For U.S. Carmakers, the End of an Era

William Serrin did not take seriously the possibility that foreign companies would sell half the cars sold in the United States.

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My U.S. News column this week is on how the General Motors-United Auto Workers contract marks the end of an era. In it I quoted William Serrin's 1973 book, The Company and the Union. Serrin is critical, I think harshly critical, of the UAW for not asking enough from the company and for not seeking to improve working conditions. He assumed, as did just about everyone, that the structure of the auto industry would continue unchanged indefinitely; he did not take seriously the possibility that foreign companies would sell, as they do today, half the cars sold in the United States. But I was unable to find a particular quote that I wanted on this point in the hardcover edition of the book. Now I have the 1974 paperback edition, with a long epilogue. Here are the quotes, from Pages 310 and 311:

"Even a balanced transportation system [Serrin wanted lots more mass transit] will depend in large measure upon individual vehicles of some sort, and it is logical to assume that GM, Ford, Chrysler, and American Motors will build them. Even if one disagrees [as Serrin did] with the philosophy of men like Richard Gerstenberg of General Motors Corporation, Henry Ford II and Lee Iacocca for Ford Motor Company, and Lynn Townsend of Chrysler Corporation, one should not doubt the business abilities of these men or their subordinates. They do not intend to see their corporations become extinct; it is vacuous to think that the corporations will become extinct."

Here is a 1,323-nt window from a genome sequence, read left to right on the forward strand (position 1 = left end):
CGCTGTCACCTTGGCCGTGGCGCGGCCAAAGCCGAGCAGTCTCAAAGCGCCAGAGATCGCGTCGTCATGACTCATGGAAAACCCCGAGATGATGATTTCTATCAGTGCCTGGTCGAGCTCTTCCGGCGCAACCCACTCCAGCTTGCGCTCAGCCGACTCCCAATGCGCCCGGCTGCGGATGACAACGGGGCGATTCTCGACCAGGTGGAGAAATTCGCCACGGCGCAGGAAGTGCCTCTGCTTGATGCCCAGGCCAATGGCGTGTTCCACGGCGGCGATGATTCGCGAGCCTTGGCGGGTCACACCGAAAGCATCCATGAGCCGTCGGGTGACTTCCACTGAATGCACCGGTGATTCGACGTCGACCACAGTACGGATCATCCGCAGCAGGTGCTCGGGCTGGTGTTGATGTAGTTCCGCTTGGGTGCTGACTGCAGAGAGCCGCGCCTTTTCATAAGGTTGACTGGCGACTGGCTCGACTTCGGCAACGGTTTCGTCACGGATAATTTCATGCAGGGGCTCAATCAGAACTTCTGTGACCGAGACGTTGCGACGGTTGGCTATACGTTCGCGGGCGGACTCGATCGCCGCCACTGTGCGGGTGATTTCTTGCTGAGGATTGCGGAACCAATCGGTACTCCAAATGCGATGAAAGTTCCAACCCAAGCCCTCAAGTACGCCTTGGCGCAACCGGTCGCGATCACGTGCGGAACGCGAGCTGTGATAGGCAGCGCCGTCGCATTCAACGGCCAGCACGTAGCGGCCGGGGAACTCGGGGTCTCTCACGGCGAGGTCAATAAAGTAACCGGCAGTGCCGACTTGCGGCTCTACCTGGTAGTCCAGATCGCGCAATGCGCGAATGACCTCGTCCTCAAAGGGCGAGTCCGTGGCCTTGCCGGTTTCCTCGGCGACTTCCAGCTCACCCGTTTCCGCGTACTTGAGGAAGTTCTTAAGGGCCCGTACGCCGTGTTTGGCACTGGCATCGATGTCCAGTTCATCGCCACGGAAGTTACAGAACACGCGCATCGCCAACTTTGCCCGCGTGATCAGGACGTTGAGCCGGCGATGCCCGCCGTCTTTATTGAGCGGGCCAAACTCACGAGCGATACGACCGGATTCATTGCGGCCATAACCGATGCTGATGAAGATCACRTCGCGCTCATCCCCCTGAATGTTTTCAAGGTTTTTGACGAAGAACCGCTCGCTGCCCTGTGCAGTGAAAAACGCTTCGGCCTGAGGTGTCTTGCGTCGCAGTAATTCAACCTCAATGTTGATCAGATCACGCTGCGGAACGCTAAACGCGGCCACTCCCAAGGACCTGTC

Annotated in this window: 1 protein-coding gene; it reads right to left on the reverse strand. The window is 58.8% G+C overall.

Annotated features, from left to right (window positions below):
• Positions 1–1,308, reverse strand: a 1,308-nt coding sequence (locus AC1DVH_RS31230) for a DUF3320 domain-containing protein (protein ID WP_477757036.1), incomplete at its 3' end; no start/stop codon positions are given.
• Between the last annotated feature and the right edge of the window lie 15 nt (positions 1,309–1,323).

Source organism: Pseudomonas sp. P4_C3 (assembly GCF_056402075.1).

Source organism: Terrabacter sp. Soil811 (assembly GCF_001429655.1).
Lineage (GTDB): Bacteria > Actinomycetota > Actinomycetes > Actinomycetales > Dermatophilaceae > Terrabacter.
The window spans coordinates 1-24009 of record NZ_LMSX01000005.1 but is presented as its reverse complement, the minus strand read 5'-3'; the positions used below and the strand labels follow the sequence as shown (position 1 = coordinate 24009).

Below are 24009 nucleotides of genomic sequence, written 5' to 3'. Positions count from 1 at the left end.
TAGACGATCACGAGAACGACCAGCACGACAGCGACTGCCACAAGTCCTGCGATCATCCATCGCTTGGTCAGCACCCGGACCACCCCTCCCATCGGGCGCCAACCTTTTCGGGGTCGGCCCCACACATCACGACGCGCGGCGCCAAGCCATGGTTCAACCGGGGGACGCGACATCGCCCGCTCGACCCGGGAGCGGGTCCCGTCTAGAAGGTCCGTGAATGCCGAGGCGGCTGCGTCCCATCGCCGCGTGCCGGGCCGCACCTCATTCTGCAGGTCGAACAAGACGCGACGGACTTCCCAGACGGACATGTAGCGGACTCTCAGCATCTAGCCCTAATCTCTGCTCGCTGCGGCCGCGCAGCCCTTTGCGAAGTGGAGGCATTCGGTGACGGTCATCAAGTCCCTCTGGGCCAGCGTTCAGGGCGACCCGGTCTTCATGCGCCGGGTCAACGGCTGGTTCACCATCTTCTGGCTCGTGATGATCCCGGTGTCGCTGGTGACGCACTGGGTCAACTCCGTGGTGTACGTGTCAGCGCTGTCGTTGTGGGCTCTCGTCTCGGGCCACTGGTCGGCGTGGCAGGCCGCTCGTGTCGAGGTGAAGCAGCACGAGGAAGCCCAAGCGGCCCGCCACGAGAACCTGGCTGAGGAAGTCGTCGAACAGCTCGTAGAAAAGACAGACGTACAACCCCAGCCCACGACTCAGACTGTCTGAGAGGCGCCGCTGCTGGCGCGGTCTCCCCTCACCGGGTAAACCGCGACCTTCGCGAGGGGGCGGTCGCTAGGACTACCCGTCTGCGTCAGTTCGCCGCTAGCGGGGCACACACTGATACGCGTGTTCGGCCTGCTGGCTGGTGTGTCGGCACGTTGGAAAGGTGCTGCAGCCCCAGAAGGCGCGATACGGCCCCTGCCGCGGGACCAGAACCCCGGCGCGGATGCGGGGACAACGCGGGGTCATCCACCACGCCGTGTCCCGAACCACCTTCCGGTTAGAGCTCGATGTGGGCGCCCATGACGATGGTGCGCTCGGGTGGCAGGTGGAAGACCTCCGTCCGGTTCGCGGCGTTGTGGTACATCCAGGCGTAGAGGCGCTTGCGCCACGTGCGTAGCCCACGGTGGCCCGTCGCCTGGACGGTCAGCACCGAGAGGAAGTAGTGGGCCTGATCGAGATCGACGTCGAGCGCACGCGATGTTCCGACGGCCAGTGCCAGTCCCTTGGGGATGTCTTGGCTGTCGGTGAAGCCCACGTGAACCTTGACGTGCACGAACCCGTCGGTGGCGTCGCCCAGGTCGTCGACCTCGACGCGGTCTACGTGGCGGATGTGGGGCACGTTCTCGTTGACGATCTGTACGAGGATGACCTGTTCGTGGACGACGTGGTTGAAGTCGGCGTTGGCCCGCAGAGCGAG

In the 34 years since these words appeared, each of the Big Three has been threatened with bankruptcy, while American Motors is no longer a factor. Serrin is a good writer and a good reporter but, like almost everyone else concerned with the auto industry in the 1970s, a poor prophet.